by Glenn Nelson
Count me underwhelmed by Gov. Jay Inslee’s announcement that Washington soon will receive more doses of the COVID-19 vaccine. That’s rather like the U.S. Postal Service (USPS) announcing it has reached an additional distribution agreement with Amazon. Both entities, the State and the USPS, were having a hard enough time delivering what they already had.
It’s messed up. My wife and I secured appointments for coronavirus vaccinations this week, meaning we will receive our first doses before my mother-in-law, an immigrant from Colombia who has late-stage cancer and, as of now, no appointment. And the three of us almost certainly will be vaccinated before her older sister, who also is in her 80s and a breast cancer survivor.
Meanwhile, I keep seeing on social media the hoards of younger non-essentials receiving their shots in the arm because they are whiter, more privileged, and therefore more connected. That’s not even counting the $10,000-plus donors who were offered opportunities to cut in the vaccine line from Overlake Medical Center or other special-access clinics, according to The Seattle Times, or the board members and generous donors who received vaccines from an upscale nursing home in Florida.
Or the fact that the wealthiest nations, including the U.S., have been hoarding initial supplies of a vaccine during a global pandemic.
So much for the equitable distribution of the COVID-19 vaccine promised from every political mountaintop since the first concoctions received emergency approval in the U.S.
The novel coronavirus has been a racialized experience from the beginning. Asian Americans were harassed on the streets and blamed for the “Kung flu,” as our former president called it. I’m sure “Yellow Fever” would have been invoked by Trump and his accomplices if it weren’t already a real disease. The disproportionate impact of COVID-19 on Black, Brown, and Native communities is such a well-documented and oft-recited phenomenon, I’d bet even QAnon adherents and other conspiracy theorists accept it.
Getting from there to where we are now would be mind-boggling were it not so predictable and in step with our country’s history. But that doesn’t mean we shouldn’t be outraged and embarrassed by it.
We’ve known for a while that this moment was coming, yet we still had our pants down when it arrived. With barely perceptible communications, unpredictable supplies, and unreliable websites, for a non-cheating user, the process of obtaining a vaccine appointment has been like playing Whac-A-Mole. In this case, the targeted rodent has supersonic speed and is impossibly elusive.
At some point in my lifetime, we were the most technologically advanced nation in the world; now we can’t even keep a database from crashing. I finally broke through after visiting every possible vaccine provider over and over again, signing up for every waiting list, and hitting the refresh button on my insurance provider’s website like I was going for Beyoncé tickets on Ticketmaster. It felt like the early days of Obamacare, when I literally spent the equivalent of days on the phone tracking down clarifications and correcting errors.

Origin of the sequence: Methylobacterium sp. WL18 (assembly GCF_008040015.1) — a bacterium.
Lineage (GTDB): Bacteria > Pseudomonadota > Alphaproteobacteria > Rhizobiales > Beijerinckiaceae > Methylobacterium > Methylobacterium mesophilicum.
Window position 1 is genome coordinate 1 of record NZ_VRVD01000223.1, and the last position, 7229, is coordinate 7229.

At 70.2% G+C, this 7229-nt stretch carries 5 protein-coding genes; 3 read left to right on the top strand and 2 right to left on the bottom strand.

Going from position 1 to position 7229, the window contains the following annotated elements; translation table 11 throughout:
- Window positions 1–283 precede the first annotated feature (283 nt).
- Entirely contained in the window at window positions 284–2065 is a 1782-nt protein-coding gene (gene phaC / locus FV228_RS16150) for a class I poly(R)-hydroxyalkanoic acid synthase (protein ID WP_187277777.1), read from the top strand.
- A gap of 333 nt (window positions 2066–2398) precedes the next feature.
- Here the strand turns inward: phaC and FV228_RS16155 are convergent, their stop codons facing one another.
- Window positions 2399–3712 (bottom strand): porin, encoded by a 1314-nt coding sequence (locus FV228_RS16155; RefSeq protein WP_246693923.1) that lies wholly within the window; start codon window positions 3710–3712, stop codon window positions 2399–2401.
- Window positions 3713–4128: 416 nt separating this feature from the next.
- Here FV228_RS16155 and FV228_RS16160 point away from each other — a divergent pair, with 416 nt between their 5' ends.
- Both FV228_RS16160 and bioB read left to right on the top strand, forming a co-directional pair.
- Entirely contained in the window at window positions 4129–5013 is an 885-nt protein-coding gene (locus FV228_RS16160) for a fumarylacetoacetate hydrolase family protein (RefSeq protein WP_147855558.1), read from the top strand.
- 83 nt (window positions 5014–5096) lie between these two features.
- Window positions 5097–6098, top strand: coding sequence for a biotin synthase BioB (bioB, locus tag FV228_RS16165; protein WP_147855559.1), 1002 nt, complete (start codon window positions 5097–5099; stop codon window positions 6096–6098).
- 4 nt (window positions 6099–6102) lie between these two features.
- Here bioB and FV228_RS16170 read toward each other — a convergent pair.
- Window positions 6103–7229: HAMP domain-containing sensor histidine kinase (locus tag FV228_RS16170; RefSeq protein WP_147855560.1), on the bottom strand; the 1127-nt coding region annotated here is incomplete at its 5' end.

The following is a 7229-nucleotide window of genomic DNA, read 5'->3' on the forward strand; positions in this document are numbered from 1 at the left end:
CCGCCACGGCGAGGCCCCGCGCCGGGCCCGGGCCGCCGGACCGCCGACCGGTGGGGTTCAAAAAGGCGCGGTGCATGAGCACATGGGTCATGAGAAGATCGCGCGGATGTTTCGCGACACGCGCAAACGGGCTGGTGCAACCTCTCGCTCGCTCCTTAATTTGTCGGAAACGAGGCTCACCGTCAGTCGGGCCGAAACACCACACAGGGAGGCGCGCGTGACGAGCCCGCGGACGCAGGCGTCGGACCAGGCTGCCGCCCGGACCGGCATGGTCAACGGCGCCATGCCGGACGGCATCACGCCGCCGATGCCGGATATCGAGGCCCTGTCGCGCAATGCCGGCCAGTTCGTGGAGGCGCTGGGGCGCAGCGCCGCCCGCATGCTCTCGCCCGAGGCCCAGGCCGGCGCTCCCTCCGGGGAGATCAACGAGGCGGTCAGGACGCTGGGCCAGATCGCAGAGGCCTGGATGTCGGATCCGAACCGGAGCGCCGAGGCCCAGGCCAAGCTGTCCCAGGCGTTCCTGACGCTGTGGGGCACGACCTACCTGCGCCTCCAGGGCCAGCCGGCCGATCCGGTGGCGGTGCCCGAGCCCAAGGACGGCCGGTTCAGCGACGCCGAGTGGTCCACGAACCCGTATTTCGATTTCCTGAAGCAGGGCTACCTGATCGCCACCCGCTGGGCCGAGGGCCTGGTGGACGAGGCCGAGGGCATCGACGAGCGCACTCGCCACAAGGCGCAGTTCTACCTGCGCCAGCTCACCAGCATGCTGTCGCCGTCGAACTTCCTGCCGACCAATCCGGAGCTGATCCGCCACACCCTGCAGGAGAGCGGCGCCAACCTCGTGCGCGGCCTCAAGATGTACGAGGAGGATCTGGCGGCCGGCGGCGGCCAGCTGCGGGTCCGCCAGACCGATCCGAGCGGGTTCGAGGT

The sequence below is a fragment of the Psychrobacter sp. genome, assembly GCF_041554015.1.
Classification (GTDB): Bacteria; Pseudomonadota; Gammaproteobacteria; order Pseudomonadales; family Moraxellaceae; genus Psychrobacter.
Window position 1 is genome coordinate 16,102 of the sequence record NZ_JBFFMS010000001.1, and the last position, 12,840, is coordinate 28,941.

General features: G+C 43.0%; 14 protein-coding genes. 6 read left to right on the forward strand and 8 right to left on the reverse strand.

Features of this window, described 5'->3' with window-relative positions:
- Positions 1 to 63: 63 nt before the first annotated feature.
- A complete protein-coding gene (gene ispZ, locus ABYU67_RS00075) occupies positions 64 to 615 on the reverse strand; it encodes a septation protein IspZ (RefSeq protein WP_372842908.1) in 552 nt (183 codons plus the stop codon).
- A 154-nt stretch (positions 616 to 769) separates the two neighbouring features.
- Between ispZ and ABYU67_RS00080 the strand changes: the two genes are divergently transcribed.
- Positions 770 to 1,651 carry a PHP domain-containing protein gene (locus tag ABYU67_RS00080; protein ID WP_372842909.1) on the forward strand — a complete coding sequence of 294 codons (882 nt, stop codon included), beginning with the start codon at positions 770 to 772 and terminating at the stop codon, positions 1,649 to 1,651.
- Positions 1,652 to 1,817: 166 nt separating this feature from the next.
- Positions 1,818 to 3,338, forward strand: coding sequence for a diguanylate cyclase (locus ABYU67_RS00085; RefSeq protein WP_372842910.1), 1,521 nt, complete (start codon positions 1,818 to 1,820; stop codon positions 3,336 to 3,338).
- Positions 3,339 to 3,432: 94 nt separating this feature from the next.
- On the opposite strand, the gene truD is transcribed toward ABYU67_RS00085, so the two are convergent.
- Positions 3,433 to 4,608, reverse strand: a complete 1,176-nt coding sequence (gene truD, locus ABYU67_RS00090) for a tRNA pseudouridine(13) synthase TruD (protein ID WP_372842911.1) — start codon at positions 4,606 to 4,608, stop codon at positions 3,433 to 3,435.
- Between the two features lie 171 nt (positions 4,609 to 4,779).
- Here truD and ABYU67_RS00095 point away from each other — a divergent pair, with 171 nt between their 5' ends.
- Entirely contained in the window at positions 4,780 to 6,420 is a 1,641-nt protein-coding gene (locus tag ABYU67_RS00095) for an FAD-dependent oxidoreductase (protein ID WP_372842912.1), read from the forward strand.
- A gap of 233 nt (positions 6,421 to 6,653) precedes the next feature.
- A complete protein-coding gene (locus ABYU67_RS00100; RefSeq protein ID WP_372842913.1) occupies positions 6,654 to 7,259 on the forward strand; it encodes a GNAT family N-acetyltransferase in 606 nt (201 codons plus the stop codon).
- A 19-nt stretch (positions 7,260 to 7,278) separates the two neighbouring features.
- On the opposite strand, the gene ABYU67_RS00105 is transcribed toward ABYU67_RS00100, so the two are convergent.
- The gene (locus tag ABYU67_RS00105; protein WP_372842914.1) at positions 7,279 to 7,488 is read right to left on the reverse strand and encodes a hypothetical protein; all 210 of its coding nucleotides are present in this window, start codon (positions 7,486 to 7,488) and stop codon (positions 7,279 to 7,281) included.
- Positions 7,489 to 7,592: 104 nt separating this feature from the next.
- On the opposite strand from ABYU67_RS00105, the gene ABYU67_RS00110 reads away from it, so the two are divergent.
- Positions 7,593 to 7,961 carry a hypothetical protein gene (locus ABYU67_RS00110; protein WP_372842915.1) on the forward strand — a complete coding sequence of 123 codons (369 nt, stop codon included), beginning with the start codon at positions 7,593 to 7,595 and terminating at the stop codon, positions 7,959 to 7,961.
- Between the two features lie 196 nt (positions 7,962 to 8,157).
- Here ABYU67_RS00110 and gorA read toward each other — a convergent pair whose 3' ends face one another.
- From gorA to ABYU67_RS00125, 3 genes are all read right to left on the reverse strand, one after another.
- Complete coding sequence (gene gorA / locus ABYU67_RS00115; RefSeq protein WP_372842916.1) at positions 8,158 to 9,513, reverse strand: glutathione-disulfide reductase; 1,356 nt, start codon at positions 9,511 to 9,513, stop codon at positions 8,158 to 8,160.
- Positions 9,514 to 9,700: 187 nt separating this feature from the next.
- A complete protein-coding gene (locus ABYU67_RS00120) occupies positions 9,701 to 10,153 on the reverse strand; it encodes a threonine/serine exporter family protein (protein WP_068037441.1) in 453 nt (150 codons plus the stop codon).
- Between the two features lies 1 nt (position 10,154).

And this has been the experience for someone like me — a highly educated journalist, presumably well informed, who is technologically savvy enough to have published websites and help run digital media companies. I’d say that I couldn’t imagine the challenges for those who aren’t as privileged as even I am, but I’d be lying.
There is an 88-year-old woman who has raised the children of Hollywood’s rich and famous, yet remains invisible because she is an immigrant who over the years has acquired passable English skills and a sense of accepting the usual fate of America’s marginalized. During the holidays, she suffered a mild stroke, was in and out of hospitals, and now is in a rehabilitation center. Because of COVID precautions, her family is unable to visit and barely able to advocate for her. I know this because she is my wife’s aunt and co-parent.
The COVID vaccine was being administered to health workers during the aunt’s most recent hospital stay. We requested a dose for her, believing logic would apply. Even though she was in her most vulnerable state, in a supremely vulnerable environment, rules are rules (except when they aren’t), and the request was denied. She received her first dose at the rehabilitation center on Sunday, which means she’d better still be there in a couple weeks to get her second shot. Or she’ll be playing Whac-A-Mole without a paddle, like so many others.
Like everyone else, the aunt had to take what she could get. Arguably, knowing that you’re in a firefight for a second dose, you’d opt for the Moderna vaccine. That one is 80.2% effective after the first dose (86.4% if you’re over 65) vs. 52% effective after a single dose of the Pfizer vaccine. Consider that the typical seasonal flu shot fluctuates between 40% and 60% effectiveness, according to the Centers for Disease Control. That’s a big difference. In exchange for that initial potency, you’ll wait more time — an additional week — for the Moderna booster, but that’s immaterial since you don’t get to choose anyway.